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Europe Set for Nuclear Talks with Iran

September 12, 2006

Daniel Dombey, Gareth Smyth and Guy Dinmore, The Financial Times Sept 12, 2006

Europe is poised to compromise on Iran’s nuclear programme, in a step that could break the year-long stand-off over Tehran’s atomic ambitions.

A deal, floated by Tehran at a weekend meeting in Vienna, would rein in the most sensitive part of the programme as soon as formal negotiations began with the west. In response, the European Union is watering down its insistence that a suspension of enrichment activities must come before talks. But European diplomats stress that they will require Iran to allow United Nations inspectors to carry out spot-checks on its nuclear facilities to ensure that the Islamic republic has kept its side of the bargain.

Ayatollah Ali Khamenei, Iran’s supreme leader, appears to have thrown his weight behind Tehran’s new proposals, which would suspend uranium enrichment for up to two months once negotiations began. Enrichment can be used to produce both nuclear fuel and weapons grade material.

The remaining issue of nuclear inspections will be at the centre of a meeting between Javier Solana, European Union foreign policy chief, and Ali Larijani, Iran’s senior nuclear security official, scheduled for Thursday. Both sides said the two men’s previous encounter, at the weekend, was “constructive”.

A deal could pave the way for formal talks with the western powers and the first top-level contact between Tehran and the US since the 1979 revolution. “The dynamic has changed,” said a European diplomat. “The key is the inspectors.”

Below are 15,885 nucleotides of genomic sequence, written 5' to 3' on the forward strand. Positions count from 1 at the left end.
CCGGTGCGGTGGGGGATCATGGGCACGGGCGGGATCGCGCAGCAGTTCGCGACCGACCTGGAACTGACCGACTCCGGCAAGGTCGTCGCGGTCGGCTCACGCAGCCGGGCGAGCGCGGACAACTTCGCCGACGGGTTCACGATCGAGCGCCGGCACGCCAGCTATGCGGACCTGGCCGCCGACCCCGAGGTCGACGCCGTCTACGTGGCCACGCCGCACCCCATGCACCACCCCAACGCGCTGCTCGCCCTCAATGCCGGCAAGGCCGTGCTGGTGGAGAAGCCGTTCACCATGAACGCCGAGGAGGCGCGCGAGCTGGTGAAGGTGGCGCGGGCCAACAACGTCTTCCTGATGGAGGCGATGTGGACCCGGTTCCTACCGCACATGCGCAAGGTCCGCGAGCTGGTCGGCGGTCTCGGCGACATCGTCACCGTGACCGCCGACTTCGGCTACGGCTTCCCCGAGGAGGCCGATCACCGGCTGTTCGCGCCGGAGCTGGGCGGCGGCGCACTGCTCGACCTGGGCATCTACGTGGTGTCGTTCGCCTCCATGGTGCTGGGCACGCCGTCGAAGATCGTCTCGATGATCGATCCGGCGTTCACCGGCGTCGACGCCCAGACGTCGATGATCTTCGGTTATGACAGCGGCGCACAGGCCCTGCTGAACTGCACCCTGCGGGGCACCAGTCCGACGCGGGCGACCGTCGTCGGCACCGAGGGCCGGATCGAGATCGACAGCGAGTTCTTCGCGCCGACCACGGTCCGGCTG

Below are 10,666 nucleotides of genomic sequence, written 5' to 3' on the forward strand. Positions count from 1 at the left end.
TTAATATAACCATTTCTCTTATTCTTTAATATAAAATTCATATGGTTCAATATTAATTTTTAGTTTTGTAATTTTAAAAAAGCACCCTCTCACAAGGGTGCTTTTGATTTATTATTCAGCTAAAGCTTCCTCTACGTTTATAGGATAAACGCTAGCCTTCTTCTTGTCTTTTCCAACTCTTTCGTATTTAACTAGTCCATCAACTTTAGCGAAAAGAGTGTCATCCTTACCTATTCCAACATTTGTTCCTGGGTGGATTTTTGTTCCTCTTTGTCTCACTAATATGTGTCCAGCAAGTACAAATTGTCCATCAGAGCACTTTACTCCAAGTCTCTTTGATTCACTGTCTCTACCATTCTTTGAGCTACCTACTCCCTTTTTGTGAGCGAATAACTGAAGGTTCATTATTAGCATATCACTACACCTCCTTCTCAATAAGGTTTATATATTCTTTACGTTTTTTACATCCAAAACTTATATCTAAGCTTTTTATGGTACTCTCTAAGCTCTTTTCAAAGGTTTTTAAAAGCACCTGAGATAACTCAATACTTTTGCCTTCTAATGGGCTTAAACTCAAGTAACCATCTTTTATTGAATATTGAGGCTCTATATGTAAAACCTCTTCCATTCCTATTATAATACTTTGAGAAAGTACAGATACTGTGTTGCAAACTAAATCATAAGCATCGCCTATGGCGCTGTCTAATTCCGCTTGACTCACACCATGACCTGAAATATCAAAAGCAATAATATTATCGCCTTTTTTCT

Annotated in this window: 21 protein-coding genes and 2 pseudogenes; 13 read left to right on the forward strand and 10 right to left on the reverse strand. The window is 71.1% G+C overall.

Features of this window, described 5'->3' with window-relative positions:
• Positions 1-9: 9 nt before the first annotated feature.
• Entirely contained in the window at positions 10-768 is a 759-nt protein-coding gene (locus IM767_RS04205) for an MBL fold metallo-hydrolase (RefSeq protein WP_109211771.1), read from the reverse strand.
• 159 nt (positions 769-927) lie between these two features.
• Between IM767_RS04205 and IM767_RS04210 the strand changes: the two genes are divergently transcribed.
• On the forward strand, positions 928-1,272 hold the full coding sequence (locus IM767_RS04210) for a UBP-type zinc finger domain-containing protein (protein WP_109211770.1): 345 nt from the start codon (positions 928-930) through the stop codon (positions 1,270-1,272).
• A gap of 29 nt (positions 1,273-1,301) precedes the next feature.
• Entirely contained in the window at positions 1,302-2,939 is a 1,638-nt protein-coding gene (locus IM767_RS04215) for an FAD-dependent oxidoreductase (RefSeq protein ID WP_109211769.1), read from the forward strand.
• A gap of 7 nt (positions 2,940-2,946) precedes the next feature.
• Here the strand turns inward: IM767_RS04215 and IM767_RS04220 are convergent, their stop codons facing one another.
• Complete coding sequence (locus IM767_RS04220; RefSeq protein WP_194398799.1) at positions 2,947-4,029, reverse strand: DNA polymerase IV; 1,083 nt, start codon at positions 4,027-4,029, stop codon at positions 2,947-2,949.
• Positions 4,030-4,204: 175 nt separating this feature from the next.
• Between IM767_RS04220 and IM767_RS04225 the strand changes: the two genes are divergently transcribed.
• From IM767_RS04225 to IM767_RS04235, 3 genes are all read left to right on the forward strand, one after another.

But the compromise on offer would be hard for Washington to accept, raising the possibility that the US and Europe could be split on the issue. Washington would be unhappy with any suspension that halted enrichment only for two months, since the United Nations Security Council has already demanded as a matter of course that Iran halt uranium enrichment.

The US said on Tuesday it was not aware of any Iranian proposal to suspend. But some European diplomats warned that the US would be “isolated” if it held out against Tehran’s initiative to halt enrichment work if talks got under way.

Tehran’s formal proposals refer to the possibility of “suspension of enrichment activities by Iran through negotiations”.

The Iranian document also envisages that Iran could “consider voluntary steps towards implementation of the Additional Protocol”, an extension to the Nuclear Non-Proliferation treaty that would give UN staff the right to carry out snap inspections of Iran’s nuclear facilities.

The document also seeks to confront fears in the west that Iran could, at a later date, leave the NPT and legally develop nuclear weapons.

Condoleezza Rice, US secretary of state, said on Tuesday Washington would continue its consultations on the text of a UN sanctions

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